Justice (2002 film)

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Directed by Isao Yukisada
Starring Tsumabuki Satoshi
Christian Storms
Ayase Haruka
Arai Hirofumi
Release date
  • 2002 (2002)
Country Japan

Justice (2002) is a short film by director Yukisada Isao.[1] It stars Tsumabuki Satoshi as Tojo, Christian Storms as Mr. Robert, Ayase Haruka as Hoshi, and Arai Hirofumi as Itadaki. The movie was released by Sega/Amuse as part of the Jam Films collection.

Plot summary[edit]

Justice is set in a Japanese high school, where Mr. Robert's class is doing a running translation of the Potsdam Declaration. The action in the classroom is centered on:

  • Mr. Robert's lifeless, monotonous recitation of the document.
  • Itadaki's hurried efforts to write it all down in grammatically correct Japanese prose.
  • An unnamed student's creation of pornographic flipbook animation in the corner of one of his textbooks.
  • The initially drowsy Tojo.

Tojo, who is not paying attention, wakes up when he realizes a girls' gym class is running the hurdles outside. He clears the books and blank notes off his desk and begins to watch. Using the five-stroke Chinese character "正", Tojo keeps a running tally of when the girls readjust their buruma (literally "bloomers," roughly the same as the spankies cheerleaders and female volleyball players wear). Each readjustment is recorded with a color (red, blue, or green) and emphasized for the audience by the sound of snapping spandex.

The stunning Hoshi notices Tojo staring at her and she self-consciously puts her all into her time. When she trips over a hurdle and hits the asphalt, Tojo can't hide his alarm. Immediately, Mr. Robert turns on him and lectures about focusing on Potsdam rather than buruma. He uses racist language — "What do you Japs mean by this character?" — when he asks Tojo about the "正正正" written on the desk; Tojo's reply is "justice" ("justice" being 正義 in Japanese). After Mr. Robert looks out the window, who is astonished by the girls' beauty at the first sight, he throws Tojo out of class and tells him in English and Japanese to "get out in the hall".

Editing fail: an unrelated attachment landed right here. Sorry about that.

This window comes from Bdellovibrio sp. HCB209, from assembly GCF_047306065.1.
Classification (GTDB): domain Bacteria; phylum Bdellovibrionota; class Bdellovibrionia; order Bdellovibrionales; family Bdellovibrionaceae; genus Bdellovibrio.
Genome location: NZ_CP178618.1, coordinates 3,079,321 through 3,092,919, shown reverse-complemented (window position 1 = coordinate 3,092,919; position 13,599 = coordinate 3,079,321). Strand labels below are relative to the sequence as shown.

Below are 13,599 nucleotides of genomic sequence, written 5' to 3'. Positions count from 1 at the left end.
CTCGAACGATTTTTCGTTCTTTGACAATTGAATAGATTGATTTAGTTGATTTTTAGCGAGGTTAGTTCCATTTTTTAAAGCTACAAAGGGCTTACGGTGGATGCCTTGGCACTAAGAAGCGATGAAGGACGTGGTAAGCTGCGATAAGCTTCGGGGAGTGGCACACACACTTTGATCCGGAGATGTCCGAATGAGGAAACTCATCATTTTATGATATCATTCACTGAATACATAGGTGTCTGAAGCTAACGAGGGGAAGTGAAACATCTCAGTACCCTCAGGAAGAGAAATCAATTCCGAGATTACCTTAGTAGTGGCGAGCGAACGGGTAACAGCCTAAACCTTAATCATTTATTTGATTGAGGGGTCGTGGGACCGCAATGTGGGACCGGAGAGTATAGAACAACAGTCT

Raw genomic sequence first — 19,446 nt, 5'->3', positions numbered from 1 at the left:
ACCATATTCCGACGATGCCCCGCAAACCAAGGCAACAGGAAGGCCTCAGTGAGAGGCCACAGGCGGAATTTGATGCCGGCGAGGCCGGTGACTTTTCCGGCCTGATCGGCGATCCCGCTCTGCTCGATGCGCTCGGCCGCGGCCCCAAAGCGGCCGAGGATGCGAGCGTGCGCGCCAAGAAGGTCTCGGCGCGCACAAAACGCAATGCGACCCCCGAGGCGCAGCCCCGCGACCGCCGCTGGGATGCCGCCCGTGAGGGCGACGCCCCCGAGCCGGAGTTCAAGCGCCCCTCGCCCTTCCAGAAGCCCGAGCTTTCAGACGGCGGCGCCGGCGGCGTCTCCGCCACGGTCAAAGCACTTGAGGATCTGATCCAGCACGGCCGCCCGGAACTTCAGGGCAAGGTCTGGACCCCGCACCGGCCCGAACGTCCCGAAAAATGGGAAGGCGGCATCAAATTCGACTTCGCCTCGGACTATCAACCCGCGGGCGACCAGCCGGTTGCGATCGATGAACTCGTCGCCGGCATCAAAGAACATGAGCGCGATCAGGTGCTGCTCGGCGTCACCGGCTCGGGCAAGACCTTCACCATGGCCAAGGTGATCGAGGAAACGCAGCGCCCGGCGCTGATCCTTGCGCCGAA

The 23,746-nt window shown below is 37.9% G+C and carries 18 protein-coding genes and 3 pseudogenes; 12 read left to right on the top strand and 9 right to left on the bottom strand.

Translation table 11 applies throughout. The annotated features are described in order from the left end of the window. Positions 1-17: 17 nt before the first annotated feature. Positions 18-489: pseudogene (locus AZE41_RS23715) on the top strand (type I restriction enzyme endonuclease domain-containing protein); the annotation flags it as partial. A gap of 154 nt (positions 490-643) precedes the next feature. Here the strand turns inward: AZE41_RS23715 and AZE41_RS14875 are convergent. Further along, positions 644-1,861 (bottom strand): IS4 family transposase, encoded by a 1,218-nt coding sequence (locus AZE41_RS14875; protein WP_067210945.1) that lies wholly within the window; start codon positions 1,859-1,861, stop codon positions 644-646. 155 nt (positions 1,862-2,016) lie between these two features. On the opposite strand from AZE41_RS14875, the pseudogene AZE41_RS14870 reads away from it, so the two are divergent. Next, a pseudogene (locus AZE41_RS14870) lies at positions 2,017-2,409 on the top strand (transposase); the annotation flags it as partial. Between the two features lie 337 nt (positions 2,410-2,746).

The girls' gym class comes back into the building and Hoshi flirtatiously confronts Tojo, who sprouts a nosebleed when he sees her adjust her bloomers. He denies all wrongdoing but grins at the camera and displays a "V" for "victory" once Hoshi's back is turned.


  1. ^ "Jam Films (ジャム フィルムズ)(2002)". allcinema (in Japanese). Stingray. Retrieved October 28, 2014. 

External links[edit]